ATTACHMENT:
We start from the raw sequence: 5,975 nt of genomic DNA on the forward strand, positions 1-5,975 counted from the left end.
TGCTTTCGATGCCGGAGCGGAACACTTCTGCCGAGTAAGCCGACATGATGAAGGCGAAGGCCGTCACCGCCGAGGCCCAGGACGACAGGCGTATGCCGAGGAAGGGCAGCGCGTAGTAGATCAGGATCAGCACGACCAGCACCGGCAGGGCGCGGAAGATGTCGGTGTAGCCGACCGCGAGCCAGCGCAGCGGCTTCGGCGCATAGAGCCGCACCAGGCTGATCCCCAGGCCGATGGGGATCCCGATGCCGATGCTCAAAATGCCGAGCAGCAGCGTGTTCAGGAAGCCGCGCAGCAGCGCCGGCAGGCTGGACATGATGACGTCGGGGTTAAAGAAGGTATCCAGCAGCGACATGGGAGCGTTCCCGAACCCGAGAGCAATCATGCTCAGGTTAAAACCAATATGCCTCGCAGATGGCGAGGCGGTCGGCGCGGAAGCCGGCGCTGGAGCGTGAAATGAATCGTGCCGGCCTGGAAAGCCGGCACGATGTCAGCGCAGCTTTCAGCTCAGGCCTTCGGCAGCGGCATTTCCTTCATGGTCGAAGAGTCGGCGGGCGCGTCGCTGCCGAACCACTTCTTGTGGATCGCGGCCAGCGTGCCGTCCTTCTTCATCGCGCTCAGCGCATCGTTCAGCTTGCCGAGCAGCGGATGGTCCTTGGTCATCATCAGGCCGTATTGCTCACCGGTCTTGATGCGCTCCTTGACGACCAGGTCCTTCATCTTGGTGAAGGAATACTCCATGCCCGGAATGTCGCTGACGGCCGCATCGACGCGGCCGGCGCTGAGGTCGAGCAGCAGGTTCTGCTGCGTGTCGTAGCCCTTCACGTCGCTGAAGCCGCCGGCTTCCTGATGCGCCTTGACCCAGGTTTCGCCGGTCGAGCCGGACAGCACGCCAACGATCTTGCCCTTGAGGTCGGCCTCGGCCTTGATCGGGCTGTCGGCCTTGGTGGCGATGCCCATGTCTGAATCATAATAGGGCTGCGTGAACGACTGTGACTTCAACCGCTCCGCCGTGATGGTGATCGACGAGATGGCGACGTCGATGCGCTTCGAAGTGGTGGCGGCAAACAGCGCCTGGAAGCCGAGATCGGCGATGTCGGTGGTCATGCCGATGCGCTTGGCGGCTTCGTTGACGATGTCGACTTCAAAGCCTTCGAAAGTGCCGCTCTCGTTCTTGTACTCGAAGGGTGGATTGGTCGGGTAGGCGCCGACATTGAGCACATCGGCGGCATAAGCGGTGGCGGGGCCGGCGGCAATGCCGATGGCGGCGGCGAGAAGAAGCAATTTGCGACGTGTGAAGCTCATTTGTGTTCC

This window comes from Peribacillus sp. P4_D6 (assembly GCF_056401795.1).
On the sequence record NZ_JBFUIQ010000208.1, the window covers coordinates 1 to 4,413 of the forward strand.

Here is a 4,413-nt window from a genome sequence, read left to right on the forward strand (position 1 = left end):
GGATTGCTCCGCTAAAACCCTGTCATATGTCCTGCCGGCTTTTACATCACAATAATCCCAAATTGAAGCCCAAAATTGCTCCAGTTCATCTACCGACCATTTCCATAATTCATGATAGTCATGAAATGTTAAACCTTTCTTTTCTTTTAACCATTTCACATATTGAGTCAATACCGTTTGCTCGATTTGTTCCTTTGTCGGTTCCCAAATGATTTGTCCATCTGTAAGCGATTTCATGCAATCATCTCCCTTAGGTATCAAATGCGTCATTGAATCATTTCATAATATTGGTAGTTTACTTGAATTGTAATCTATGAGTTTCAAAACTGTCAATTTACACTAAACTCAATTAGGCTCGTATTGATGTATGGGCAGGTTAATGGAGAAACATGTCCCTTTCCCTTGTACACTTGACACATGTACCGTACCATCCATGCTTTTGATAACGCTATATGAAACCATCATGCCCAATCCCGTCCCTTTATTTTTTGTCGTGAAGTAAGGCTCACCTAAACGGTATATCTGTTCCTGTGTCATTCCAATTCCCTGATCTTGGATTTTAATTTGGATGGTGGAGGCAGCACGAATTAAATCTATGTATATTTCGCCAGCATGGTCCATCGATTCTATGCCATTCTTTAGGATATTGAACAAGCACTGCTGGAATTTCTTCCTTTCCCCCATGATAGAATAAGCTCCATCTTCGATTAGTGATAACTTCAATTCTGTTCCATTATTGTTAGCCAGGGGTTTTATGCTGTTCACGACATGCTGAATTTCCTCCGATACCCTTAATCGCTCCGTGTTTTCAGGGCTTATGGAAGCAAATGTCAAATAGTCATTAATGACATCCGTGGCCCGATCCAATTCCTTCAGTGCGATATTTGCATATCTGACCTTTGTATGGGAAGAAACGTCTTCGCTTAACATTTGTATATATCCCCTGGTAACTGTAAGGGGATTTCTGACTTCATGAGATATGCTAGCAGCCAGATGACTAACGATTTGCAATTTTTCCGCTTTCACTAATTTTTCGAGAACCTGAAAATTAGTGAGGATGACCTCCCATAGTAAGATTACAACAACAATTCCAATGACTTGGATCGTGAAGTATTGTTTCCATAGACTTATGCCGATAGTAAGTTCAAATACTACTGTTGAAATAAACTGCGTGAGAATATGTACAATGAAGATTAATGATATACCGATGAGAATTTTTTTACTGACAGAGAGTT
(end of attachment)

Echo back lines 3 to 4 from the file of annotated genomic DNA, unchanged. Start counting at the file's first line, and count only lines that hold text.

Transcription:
This window comes from Peribacillus sp. P4_D6 (assembly GCF_056401795.1).
On the sequence record NZ_JBFUIQ010000208.1, the window covers coordinates 1 to 4,413 of the forward strand.